As it is, you boast in your arrogant schemes. All such boasting is evil. James 4, verse 16.
Merry Christmas on onward towards New Years. Dinner was pretty good yesterday, and it was great to spend the day hanging out with my family. Soon, the tree will come down and the decorations will be put away. Before that happens, however, what arrogant schemes and evil boasting am I doing?
You see, Christmas should be a gut-check. Once a year, as we’re making merry and enjoying how we commemorate the birth of the King of Kings, we should give ourselves a gut-check. The day after (what I hope was) a merry day, here is James, smacking us in the gob with our evil arrogance.
Did you get a diamond ring under the tree? Good for you, but keep it in perspective. Was your Christmas meal a feast? Again, good for you, but how about a little reflection (and a few sit-ups). Tell me (better yet, tell Jesus): what are you holding on to that makes you boast, or feel cocky, or even make your chest swell?
Yesterday, we watched the end of “Ben Hur,” after which I went into my office to write these words. Between the two, I got my gut check. If you haven’t seen the movie, it’s the story of a man and his family, and how their lives are touched by the polar opposites of Rome and the Son of God. Near the end, the main character sees Christ crucified: hardly a Christmas scene (which, btw, is how the movie begins). I realized what the day was all about while sitting there next to my very-pregnant daughter. The miracle birth at Christmas is only made complete by the miracle death coming at Easter. Without that death, Christmas is meaningless. Congratulations, Dave: you grasped an obvious cliché.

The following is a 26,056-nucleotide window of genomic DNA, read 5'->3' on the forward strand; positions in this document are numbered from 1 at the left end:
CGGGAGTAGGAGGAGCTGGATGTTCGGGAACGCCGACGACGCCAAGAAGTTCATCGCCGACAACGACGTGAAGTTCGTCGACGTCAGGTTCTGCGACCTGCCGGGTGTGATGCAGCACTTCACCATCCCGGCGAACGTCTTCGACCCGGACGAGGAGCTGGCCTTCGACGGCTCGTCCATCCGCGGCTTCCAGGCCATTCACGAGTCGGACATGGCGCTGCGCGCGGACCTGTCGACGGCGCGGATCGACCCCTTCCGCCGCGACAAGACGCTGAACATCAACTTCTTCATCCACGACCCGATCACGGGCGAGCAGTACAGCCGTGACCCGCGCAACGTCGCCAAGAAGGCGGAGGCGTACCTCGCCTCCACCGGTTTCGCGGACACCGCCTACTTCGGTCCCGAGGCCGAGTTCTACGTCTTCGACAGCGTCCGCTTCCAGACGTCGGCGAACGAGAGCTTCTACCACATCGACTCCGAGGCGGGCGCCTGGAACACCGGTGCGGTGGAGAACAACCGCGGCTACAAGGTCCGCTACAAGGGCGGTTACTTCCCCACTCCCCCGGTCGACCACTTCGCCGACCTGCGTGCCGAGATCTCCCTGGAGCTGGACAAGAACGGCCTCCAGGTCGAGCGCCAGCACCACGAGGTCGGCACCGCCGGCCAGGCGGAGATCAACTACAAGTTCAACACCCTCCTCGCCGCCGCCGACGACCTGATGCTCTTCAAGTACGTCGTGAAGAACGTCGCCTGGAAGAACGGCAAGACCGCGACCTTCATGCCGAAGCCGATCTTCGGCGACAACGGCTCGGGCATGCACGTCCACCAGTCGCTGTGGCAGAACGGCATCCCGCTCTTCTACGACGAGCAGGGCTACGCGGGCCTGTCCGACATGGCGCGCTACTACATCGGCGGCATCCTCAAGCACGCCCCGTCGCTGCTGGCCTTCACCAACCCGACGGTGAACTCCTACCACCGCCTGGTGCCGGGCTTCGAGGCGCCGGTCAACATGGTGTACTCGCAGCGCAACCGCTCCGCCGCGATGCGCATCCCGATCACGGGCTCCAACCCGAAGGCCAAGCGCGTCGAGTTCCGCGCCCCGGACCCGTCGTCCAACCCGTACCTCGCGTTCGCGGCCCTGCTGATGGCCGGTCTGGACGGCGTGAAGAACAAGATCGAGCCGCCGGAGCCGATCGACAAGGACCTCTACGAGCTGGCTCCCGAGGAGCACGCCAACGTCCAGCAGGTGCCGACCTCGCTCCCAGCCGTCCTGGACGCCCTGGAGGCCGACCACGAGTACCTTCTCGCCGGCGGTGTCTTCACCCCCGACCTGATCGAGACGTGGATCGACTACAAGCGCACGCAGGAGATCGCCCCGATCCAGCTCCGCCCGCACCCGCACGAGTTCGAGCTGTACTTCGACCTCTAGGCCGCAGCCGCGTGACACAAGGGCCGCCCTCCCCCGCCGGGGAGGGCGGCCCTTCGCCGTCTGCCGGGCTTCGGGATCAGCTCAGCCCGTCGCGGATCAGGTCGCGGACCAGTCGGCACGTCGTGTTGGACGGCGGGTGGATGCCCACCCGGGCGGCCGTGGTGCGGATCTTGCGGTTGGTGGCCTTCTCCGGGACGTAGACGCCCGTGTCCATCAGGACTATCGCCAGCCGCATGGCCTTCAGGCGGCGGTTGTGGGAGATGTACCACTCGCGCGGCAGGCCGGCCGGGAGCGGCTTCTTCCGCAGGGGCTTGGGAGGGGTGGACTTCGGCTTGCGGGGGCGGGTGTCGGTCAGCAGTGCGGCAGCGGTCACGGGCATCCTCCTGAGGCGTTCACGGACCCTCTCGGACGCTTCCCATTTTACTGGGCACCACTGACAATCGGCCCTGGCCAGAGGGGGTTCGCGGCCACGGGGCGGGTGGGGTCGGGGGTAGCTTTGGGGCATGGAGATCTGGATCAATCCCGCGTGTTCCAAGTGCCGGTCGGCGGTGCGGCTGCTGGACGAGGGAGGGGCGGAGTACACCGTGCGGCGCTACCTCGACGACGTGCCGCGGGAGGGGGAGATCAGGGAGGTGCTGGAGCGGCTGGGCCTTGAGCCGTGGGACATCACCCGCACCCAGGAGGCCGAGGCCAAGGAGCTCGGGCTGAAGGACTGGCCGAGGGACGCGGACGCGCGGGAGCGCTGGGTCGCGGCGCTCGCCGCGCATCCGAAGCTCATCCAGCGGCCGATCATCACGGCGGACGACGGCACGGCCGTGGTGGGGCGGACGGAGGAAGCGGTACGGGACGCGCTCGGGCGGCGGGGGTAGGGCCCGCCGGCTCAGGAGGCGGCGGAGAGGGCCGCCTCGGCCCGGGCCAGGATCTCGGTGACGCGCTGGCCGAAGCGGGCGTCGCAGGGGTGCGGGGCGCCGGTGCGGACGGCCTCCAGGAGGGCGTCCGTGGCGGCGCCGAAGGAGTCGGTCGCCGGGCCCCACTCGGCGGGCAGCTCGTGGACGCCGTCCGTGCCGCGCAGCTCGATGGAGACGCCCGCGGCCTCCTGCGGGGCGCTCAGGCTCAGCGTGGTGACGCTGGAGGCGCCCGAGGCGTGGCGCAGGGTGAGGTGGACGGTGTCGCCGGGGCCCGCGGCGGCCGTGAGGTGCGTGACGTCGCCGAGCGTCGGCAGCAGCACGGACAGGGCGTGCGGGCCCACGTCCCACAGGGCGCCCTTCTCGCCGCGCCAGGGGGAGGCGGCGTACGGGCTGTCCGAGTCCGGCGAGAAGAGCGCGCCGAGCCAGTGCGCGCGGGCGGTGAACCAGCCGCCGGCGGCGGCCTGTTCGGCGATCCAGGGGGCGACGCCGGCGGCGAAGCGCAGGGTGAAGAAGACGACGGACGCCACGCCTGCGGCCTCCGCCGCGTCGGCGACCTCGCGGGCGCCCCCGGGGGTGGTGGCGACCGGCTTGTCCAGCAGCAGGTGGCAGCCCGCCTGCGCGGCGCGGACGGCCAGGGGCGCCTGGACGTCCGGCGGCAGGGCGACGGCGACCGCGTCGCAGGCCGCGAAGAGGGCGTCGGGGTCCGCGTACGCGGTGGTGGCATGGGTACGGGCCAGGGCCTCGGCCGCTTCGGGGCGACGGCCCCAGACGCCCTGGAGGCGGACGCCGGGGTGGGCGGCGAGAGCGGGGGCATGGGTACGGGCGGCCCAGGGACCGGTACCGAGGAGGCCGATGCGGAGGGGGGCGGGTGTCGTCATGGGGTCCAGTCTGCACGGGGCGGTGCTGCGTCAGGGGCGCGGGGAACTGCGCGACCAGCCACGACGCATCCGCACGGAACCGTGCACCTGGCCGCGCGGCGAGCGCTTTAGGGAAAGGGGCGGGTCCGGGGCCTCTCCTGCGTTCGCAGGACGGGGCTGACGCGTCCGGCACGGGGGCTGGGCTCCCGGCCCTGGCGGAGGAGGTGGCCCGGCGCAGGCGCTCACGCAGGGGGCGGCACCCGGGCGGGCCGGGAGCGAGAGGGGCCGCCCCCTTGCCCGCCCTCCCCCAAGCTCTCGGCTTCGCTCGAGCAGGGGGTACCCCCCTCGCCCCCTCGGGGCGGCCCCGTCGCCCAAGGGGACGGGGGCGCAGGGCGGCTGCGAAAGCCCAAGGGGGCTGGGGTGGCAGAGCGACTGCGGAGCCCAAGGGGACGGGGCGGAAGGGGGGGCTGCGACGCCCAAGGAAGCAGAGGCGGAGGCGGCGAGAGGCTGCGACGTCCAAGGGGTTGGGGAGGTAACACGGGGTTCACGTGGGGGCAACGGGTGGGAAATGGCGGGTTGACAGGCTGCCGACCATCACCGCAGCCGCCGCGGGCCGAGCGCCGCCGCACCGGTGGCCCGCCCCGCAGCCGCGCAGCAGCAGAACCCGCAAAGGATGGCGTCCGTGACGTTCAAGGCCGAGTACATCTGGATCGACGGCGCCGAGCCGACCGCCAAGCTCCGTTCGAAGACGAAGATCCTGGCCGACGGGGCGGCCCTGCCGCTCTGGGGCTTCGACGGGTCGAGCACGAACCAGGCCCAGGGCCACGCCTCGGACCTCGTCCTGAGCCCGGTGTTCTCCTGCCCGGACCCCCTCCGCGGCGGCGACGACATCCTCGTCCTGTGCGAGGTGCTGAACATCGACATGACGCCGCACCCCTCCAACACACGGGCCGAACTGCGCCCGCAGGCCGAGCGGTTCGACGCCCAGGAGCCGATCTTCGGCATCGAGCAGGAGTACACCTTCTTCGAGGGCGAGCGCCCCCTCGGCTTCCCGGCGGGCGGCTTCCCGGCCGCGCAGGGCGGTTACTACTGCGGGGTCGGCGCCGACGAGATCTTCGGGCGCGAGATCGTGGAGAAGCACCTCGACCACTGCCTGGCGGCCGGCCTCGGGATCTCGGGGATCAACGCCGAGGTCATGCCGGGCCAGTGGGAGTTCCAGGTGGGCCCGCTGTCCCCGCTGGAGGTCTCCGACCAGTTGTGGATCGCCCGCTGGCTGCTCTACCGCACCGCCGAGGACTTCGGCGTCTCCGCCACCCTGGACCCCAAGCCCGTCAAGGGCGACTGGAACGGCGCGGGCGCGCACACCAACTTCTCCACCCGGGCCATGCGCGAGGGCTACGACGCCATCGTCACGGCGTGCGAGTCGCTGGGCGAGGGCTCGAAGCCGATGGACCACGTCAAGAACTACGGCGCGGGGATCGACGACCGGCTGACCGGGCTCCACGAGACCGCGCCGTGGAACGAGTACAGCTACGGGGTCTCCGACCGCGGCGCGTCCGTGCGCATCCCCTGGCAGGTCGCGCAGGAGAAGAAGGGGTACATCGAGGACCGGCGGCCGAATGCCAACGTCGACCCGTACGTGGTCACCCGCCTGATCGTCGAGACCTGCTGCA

And yet it’s more. It’s more because James gob-smacked me with reality and told me how much my fat Christmas self needs that brutal murder on Good Friday. And how much everything else pales.
Prime rib in the roaster: tasteless. New tools, a new puzzle, new clothes: close, but no cigar. Beautiful tree, decades-old traditions, priceless decorations: whatever. Precious memories with the people I love most in the world: worthless, in compare. Ten seconds of heart-to-heart with the Man from Galilee whose birth we did all this to celebrate: merry Christmas, one and all. All those wonderful blessings are special, to be sure, but they’re only made special by knowing it’s Jesus who does so, and whom we share, and Who was and is and is to come. Holding on to anything else is simply evil.
Only by letting go of the things that I hold dear, even the deeply buried resentments and arrogance, can I truly understand how beautiful is the death of the Savior made possible by the miracle of His birth. That’s the best Christmas gift of all.
Thank You, Lord, for your birth…and for how we will soon remember Your saving death.